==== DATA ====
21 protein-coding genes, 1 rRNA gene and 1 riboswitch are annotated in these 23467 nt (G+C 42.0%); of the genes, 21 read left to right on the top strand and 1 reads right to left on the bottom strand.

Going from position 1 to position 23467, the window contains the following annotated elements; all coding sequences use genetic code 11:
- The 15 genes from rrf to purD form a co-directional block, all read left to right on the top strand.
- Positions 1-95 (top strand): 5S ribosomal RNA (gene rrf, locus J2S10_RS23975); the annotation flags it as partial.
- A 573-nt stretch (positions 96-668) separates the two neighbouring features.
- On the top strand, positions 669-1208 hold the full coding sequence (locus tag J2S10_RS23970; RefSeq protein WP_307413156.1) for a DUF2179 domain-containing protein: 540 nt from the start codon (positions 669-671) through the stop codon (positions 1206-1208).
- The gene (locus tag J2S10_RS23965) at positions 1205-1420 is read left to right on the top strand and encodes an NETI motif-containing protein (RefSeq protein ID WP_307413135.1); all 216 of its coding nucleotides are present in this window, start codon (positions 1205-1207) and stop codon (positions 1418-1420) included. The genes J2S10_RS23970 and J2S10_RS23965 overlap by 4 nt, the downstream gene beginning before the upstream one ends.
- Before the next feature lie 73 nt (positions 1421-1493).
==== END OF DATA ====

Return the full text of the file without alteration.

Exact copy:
21 protein-coding genes, 1 rRNA gene and 1 riboswitch are annotated in these 23467 nt (G+C 42.0%); of the genes, 21 read left to right on the top strand and 1 reads right to left on the bottom strand.

Going from position 1 to position 23467, the window contains the following annotated elements; all coding sequences use genetic code 11:
- The 15 genes from rrf to purD form a co-directional block, all read left to right on the top strand.
- Positions 1-95 (top strand): 5S ribosomal RNA (gene rrf, locus J2S10_RS23975); the annotation flags it as partial.
- A 573-nt stretch (positions 96-668) separates the two neighbouring features.
- On the top strand, positions 669-1208 hold the full coding sequence (locus tag J2S10_RS23970; RefSeq protein WP_307413156.1) for a DUF2179 domain-containing protein: 540 nt from the start codon (positions 669-671) through the stop codon (positions 1206-1208).
- The gene (locus tag J2S10_RS23965) at positions 1205-1420 is read left to right on the top strand and encodes an NETI motif-containing protein (RefSeq protein ID WP_307413135.1); all 216 of its coding nucleotides are present in this window, start codon (positions 1205-1207) and stop codon (positions 1418-1420) included. The genes J2S10_RS23970 and J2S10_RS23965 overlap by 4 nt, the downstream gene beginning before the upstream one ends.
- Before the next feature lie 73 nt (positions 1421-1493).